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NCJRS Abstract

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NCJ Number: 73314 Add to Shopping cart Find in a Library
Title: Project Search and Inform - Cincinnati-Hamilton County, Ohio, 1979-1980
Corporate Author: Xavier University
Graduate Corrections Program
United States of America
Project Director: E R MIller; P H Hahn
Date Published: 1980
Page Count: 174
Sponsoring Agency: National Institute of Justice/
Rockville, MD 20849
US Dept of Justice
Washington, DC 20531
Xavier University
Cincinnati, OH 45207
Sale Source: National Institute of Justice/
NCJRS paper reproduction
Box 6000, Dept F
Rockville, MD 20849
United States of America
Document: PDF
Type: Survey
Language: English
Country: United States of America
Annotation: A survey of elderly citizens of Cincinnati and Hamilton County, Ohio, attempted to assess the interrelationships of certain demographic and sociodemographic factors and to assess the value of a telephone directory and information packet designed for crime prevention.
Abstract: Three age categories were employed in the survey -- 65-69, 70-74, and 74 and older. The percentages of male and female respondents and of the three age categories were approximately the same as the 1980 projections for Hamilton County. The interviewers were all over age 65. Two questionnaires were used. The first covered fear of crime; protection practices; victimization incidents; evaluations of police and courts; and recommendations for increasing safety, security, and well-being for those 65 and older. The second measured the value and any crime-related effect of a telephone directory of services to the elderly and a crime prevention packet. The victimization rate including fraud and telephone harassment was 44 percent. The majority of respondents expressed fear of crime and a reluctance to report victimization. A small percentage of respondents limited or altered their activities in response to increased crime, while most other respondents relied on family and friends or on the police when afraid of crime. Police performance was evaluated more positively than court performance. Survey findings also indicate a healthy level of psychological functioning in respondents. A majority of respondents to the second questionnaire reported that they keep the telephone directory in a convenient place. Recommendations based on the survey focus on development of programs for support and life satisfaction, better dissemination of crime prevention information, better transportation, and encouragement of the telephone company and the local police to increase efforts to end telephone harassment. The survey data tables, the questionaires, and technical information are appended. Additional tables, graphs, footnotes, and 24 references are supplied.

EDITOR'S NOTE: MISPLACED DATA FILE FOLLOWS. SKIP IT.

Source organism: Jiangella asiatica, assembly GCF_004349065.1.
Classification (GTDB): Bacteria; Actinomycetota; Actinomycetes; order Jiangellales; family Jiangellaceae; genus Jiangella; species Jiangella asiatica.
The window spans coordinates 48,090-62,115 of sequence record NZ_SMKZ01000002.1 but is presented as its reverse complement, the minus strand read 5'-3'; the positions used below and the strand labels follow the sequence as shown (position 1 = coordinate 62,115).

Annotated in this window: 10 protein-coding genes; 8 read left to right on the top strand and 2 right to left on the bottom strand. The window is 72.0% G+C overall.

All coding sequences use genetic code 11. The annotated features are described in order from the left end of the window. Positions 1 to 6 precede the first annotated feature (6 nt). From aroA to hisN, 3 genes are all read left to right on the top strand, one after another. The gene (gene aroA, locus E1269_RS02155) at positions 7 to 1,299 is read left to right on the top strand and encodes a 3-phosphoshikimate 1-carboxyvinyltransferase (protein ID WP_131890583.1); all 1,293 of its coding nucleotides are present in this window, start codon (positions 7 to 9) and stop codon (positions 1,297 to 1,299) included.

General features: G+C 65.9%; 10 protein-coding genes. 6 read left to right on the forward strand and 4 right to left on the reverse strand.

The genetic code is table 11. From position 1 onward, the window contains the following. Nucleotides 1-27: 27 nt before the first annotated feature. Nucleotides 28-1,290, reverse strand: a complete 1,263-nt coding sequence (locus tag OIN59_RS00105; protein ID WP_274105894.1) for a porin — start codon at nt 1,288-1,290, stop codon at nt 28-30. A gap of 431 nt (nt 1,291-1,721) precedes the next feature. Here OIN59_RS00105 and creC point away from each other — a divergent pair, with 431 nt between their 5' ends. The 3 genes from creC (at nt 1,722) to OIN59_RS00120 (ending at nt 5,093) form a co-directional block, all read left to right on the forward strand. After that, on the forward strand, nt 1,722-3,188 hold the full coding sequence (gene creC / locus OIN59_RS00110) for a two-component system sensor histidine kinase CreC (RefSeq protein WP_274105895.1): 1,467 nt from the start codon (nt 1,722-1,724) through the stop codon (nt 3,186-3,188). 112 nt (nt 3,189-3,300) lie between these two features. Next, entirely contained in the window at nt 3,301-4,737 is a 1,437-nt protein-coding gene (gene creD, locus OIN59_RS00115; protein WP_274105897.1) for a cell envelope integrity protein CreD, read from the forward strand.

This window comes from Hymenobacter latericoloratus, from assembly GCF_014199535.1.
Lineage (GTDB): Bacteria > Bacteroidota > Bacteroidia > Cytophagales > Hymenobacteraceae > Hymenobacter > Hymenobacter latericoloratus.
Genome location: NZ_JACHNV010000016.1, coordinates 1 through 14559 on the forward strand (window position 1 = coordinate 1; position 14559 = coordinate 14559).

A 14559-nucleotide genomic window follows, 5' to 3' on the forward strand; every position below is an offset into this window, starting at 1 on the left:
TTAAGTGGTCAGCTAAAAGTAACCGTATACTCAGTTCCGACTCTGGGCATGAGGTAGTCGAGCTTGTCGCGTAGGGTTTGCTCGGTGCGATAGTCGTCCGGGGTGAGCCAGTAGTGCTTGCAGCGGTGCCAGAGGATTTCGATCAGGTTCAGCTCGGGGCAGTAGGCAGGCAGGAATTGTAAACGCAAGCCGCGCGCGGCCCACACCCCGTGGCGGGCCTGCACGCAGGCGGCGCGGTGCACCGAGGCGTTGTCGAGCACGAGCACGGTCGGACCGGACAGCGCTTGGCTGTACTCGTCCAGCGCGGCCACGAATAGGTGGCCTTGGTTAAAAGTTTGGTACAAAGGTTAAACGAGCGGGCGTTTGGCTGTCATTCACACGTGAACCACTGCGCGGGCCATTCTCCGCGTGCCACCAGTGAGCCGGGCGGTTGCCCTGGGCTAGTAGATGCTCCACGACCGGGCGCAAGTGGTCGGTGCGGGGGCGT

Index Term(s): Attitudes; Crimes against the elderly; Fear of crime; Older Adults (65+); Questionnaires; Victimization surveys
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